After a long deserved vacation, George once again set out to produce his next film. The next two years were spent trying to promote funding for films regarding tom thumb, The Wonderful World of the Brothers Grimm, The Time Machine and a film about Atlantis.
tom thumb (1958)
George's idea for tom thumb was to have Tom be a puppetoon character inserted into a world of real actors.
Donald O'Connor's agent contacted George and expressed interest in the project. George thought O'Connor would be perfect in the role of Woody, O'Connor however, was interested in the role of tom. After conversations with O'Connor, George was convinced to use him as tom in place of his puppetoon character concept.
Pal presented his proposal to M.G.M. not expecting a favorable response. To his amazement , M.G.M. reacted favorably to the idea, but with one exception, the studio wanted tom to be played by Russ Tamblyn. Russ had been nominated for an Oscar for his role in "Payton Place" and M.G.M. was prepared to back his career. From watching footage of Russ which demonstrated his dancing and athletic abilities, George was convinced that Russ could do the part. George established a budget of under one million dollars for the film, M.G.M.'s production department said it couldn't be done for under two million. M.G.M. was losing interest in the project due to the excessive budget until George's attorney suggested the film might be made for less at M.G.M.'s studios in England. George flew to England and presented his proposal to the head of the studio, Matthew Raymond, who jumped at the chance as the studio was desperately looking for a film project.
George decided to direct the film, his first, "because it was full of special effects". The British labor laws came into question as they wanted a British Director for the film. Pal pointed out the difficulty of the special effects and the response was "We have nobody who can direct this, you are the one to do it."
Pal finished principal photography for just under $900,000. Costs were less in England and the government had a program to aid film productions.
In order to make Russ appear only 6 1/2" tall, several film techniques were employed. One technique was to build the sets larger, this of course would not be practical in all instances due to construction costs. Another technique would be to film Russ and matte his image into the other film elements. The standard method was to film the actor and then reduce the image and matte it in. This caused the actors image to be sharper than the other elements. George had a new idea and finally convinced his photographic effects supervisor to try it. They filmed Russ against a black background and filmed him from as mush as 90 feet away to get him the right size. Then this image was matted in the the other elements making a much better composition.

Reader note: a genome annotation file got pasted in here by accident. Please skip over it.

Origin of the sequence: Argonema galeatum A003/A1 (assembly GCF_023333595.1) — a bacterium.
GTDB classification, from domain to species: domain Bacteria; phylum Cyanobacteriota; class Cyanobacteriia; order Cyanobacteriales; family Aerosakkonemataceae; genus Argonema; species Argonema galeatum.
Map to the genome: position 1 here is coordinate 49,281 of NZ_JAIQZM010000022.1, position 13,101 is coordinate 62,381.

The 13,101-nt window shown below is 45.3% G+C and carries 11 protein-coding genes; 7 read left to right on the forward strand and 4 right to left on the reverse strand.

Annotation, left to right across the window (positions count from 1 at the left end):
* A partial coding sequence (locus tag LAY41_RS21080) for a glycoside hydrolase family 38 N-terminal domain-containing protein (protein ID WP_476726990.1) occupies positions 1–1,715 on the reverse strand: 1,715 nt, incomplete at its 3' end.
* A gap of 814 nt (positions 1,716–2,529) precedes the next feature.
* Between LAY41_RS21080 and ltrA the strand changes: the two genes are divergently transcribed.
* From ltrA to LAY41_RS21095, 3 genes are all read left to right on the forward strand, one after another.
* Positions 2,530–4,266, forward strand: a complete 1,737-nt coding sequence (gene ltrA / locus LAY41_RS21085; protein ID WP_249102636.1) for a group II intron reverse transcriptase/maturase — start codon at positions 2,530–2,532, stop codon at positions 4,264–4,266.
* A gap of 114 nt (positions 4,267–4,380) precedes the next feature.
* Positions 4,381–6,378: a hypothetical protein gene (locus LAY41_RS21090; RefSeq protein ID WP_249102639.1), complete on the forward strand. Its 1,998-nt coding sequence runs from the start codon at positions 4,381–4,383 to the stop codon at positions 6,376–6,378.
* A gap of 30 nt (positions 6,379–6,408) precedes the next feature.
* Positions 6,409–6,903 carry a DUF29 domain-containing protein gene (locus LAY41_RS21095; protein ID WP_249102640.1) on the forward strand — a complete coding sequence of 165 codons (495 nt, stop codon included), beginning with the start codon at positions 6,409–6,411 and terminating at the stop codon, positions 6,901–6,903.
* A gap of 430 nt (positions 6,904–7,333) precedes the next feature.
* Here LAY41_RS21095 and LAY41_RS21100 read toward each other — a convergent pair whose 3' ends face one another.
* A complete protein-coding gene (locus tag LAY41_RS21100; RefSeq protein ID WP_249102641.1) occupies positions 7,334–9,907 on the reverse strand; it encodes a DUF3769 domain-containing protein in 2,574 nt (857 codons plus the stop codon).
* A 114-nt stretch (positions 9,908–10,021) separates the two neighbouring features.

George had planned on using Joop Geesink Studios in Holland to produce the various Puppetoon sequences for the film. Geesinks's proposed budget was too high so George considered opening his own studio to handle the work, but due to the other responsibilities regarding the production he would not have the time to oversee it. Once George returned to the U.S. he began to look for someone to take on the stop motion sequences. He recalled that Gene Warren and Wah Chang (former employees of his in the Puppetoon days) had opened their own studio, Centaur Productions. Unfortunately Centaur Productions was no longer in business.
One day while George was walking down the street he chanced to meet Gene Warren. Gene told George that he and Wah Chang and Tim Barr had started up a new effects company, Project Unlimited. A deal was struck on the spot for the sequences for tom thumb. Project Unlimited would be responsible for all the stop motion effects in the film. Among the sequences would be the Yawning Man. The Yawning Man was done in the same manner as the earlier Puppetoons were done by stop motion replacement animation. This process required up to 30 different faces to be sculpted by Wah Chang each with a different expression.
Tom Thumb proved to be very successful for M.G.M. and the success proved to be greatly beneficial to George Pal as well. The success encouraged M.G.M. to offer George a contract to do more films for them. George's next project would be The Time Machine.
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